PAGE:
Credit Card Deal

  Credit Card Deal  - Simple and correct way to deal with credit bureaus  - Apr 29, 2007  

You applied for a loan or credit card and a few weeks after were shocked to see a rejection letter in your mailbox. What went wrong? The letter says your credit history isn't perfect to get you that loan. What to do now? Don't panic. These three simple steps can get help you deal with the credit bureau confidently and get things corrected.

1. Grab a copy of your credit report

When rejected for a loan or credit card, ask the lender about which credit bureau provided your credit history to them. The three main credit bureau that take care of keeping credit history records are Experian, Equifax and TransUnion. When you have the name of credit bureau go ahead and get a copy of your credit report from them. Every credit bureau is obliged to provide one free copy of your credit report each year. By all means do get it and make a habit of checking your credit report regularly. When you have a credit report check it for discrepancies. Keeping a record of financial transactions will help you substantiate your claim over any false entries in your credit report.

2. Don't give too much information

All credit bureau require to provide your credit history is your legal address, name and social security number. Just provide them with this information. Giving more than this can cause problems down the road since many credit bureaus have credit collection agencies linked to them and you will never want every fact about you to reach collection agencies.

3. Keep a record of every conversation

When you find errors in your credit report, write to the credit rating agency. They are bound by laws to document everything about your credit report. If unable to do this within 30 days the related entry must be removed. Keeping a track of everything and asking the names of officers you talked with, and did correspond with will help you legally substantiate your claim when time comes.

Unlike popular perception, dealing with credit bureaus is not an arduous task. Simple things like following correct procedures and keeping a record helps tremendously.

  Credit Card Deal  - Get The Best Deal On A Credit Card For Bad Credit  - Feb 27, 2007  

If you are looking for a credit card for bad credit, there are many options to choose from. The two main types of cards available are either a secured credit card or an unsecured credit card for bad credit. Both types of cards can help you repair your credit by giving you an opportunity to establish a good payment history. The costs and fees associated with each type of card are very different, however. In addition, depending on how bad your credit is, whether you have sufficient income and other personal details, you may only qualify for one or the other.

First let's look at the secured credit card for bad credit. A secured credit card requires that you deposit money with the issuing bank, and the bank will issue a credit card in the same amount for your use. Secured cards are guaranteed to be approved, because the bank has your deposit money in case you do not pay your balance. A secured credit card for bad credit operates much like a regular credit card. You receive a monthly statement, and you pay your minimum monthly payment or the balance in full each month. You are charged an interest rate, annual fee and possibly other fees for a secured credit card account.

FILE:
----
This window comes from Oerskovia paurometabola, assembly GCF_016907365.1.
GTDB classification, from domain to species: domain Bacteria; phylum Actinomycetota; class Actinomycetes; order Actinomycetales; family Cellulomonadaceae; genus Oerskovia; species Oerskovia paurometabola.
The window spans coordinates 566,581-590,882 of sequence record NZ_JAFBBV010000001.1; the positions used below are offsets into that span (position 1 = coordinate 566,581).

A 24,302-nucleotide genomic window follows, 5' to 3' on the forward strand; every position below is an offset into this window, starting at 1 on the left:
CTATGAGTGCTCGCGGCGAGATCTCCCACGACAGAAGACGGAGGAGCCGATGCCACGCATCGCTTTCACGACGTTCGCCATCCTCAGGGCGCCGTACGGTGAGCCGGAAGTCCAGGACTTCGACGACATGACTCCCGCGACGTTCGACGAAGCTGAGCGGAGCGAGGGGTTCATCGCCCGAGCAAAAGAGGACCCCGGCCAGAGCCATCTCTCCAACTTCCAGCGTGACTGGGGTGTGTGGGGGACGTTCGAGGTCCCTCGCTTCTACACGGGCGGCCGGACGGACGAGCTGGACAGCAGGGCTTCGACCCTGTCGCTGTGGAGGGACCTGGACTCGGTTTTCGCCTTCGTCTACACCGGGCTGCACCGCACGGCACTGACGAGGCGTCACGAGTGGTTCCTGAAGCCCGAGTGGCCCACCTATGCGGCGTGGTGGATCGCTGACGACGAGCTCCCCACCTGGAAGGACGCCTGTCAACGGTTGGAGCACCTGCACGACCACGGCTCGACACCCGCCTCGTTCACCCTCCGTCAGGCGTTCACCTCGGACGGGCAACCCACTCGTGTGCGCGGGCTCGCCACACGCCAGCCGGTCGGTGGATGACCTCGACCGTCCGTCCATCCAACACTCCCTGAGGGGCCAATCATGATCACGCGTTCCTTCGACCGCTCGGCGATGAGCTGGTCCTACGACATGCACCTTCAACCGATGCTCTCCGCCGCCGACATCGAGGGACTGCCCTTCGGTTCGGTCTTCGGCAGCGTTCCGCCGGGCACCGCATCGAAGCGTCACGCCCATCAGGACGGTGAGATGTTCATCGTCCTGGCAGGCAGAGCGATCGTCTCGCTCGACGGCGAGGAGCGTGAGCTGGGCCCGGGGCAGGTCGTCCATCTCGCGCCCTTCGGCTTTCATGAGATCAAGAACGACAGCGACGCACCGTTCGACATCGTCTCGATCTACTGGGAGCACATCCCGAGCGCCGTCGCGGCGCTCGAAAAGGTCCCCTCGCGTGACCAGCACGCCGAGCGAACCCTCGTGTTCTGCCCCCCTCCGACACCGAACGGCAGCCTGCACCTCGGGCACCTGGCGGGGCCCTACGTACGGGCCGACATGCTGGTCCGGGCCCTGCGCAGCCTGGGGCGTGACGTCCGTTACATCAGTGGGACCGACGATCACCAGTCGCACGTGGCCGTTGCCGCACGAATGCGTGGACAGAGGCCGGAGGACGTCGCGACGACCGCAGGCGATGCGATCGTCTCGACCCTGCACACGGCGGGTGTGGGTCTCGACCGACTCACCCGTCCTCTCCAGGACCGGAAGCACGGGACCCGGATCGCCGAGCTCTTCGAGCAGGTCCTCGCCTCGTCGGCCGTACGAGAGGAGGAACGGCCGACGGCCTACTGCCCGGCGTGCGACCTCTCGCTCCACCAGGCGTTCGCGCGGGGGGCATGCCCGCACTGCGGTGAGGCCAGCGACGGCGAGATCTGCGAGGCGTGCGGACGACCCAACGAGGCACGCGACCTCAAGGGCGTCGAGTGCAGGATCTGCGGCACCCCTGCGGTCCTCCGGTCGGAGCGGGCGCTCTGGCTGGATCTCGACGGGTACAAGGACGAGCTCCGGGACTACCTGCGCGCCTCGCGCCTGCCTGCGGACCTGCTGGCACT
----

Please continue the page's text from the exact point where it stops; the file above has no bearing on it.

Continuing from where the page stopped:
Be aware that with a secured credit card for bad credit, your charges are not deducted from the deposit you have with the issuing bank. The bank is simply holding your deposit in the case that you default on your credit card balance. You must pay your monthly payments, and owe the bank the balance that you have charged on the credit card. You cannot refuse to pay simply because the bank is holding a deposit without further damaging your credit.

A second option for getting a credit card for bad credit is to get an unsecured credit card. Unsecured credit cards are available for bad credit clients, however, the issuing banks charge high fees to cover the risk of extending credit to a bad credit client. You can expect to pay anywhere from $200-$350 or more in fees which the bank will keep, you do not get that money back. Those fees are upfront costs for obtaining a unsecured credit card for bad credit. In some cases, the bank will allow you to pay the fees over two or more months.

In addition, unlike secured credit cards, if you have bad credit and apply for an unsecured credit card, it is not guaranteed that you will be approved. You may be turned down for an unsecured card, even if you are willing to pay the high fees.

Some of the fees that you will pay for an unsecured credit card for bad credit are:

Interest rate: you will pay a high interest rate as a bad credit client.

Annual fee: you will pay an annual fee, which is probably higher than other good credit clients will pay.

Monthly maintenance fees: you will also pay an amount every month called a "maintenance" fee, one top of the interest rate that you're already paying.

Application fee: you will also pay a one time application fee, which can be as much as $175.

Among both secured and unsecured credit card products, the fees and charges can vary widely. Be sure to do your research on each card before you apply, and start by applying for the card that gives you the best deal.

As you can see, with bad credit you may believe you want to get a new unsecured credit, but the secured products may be better on your pocketbook until you build up better credit history. Be sure to research different products and shop around for the best credit card for bad credit.

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